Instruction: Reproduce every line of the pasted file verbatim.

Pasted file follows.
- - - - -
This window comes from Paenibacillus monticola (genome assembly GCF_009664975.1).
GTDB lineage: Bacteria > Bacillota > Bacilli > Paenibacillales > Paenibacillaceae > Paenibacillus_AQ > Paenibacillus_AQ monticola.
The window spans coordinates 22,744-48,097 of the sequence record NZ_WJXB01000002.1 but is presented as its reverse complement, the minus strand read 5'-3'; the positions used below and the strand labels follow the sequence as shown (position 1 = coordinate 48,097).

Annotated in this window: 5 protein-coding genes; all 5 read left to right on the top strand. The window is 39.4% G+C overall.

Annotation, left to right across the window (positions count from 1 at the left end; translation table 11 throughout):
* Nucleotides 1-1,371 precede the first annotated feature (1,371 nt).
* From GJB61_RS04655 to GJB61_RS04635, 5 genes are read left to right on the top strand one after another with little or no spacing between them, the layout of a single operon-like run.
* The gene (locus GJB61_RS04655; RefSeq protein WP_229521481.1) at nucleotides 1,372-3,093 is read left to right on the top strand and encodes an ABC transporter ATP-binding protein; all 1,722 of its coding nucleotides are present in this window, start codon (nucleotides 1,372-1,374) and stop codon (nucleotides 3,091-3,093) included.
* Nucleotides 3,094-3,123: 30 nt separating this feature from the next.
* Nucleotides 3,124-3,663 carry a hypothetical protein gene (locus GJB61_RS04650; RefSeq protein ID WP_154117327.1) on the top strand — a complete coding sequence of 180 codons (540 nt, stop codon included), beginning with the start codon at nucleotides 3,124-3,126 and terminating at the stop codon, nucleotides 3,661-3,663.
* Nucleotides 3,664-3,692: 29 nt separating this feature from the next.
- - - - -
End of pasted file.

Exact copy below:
This window comes from Paenibacillus monticola (genome assembly GCF_009664975.1).
GTDB lineage: Bacteria > Bacillota > Bacilli > Paenibacillales > Paenibacillaceae > Paenibacillus_AQ > Paenibacillus_AQ monticola.
The window spans coordinates 22,744-48,097 of the sequence record NZ_WJXB01000002.1 but is presented as its reverse complement, the minus strand read 5'-3'; the positions used below and the strand labels follow the sequence as shown (position 1 = coordinate 48,097).

Annotated in this window: 5 protein-coding genes; all 5 read left to right on the top strand. The window is 39.4% G+C overall.

Annotation, left to right across the window (positions count from 1 at the left end; translation table 11 throughout):
* Nucleotides 1-1,371 precede the first annotated feature (1,371 nt).
* From GJB61_RS04655 to GJB61_RS04635, 5 genes are read left to right on the top strand one after another with little or no spacing between them, the layout of a single operon-like run.
* The gene (locus GJB61_RS04655; RefSeq protein WP_229521481.1) at nucleotides 1,372-3,093 is read left to right on the top strand and encodes an ABC transporter ATP-binding protein; all 1,722 of its coding nucleotides are present in this window, start codon (nucleotides 1,372-1,374) and stop codon (nucleotides 3,091-3,093) included.
* Nucleotides 3,094-3,123: 30 nt separating this feature from the next.
* Nucleotides 3,124-3,663 carry a hypothetical protein gene (locus GJB61_RS04650; RefSeq protein ID WP_154117327.1) on the top strand — a complete coding sequence of 180 codons (540 nt, stop codon included), beginning with the start codon at nucleotides 3,124-3,126 and terminating at the stop codon, nucleotides 3,661-3,663.
* Nucleotides 3,664-3,692: 29 nt separating this feature from the next.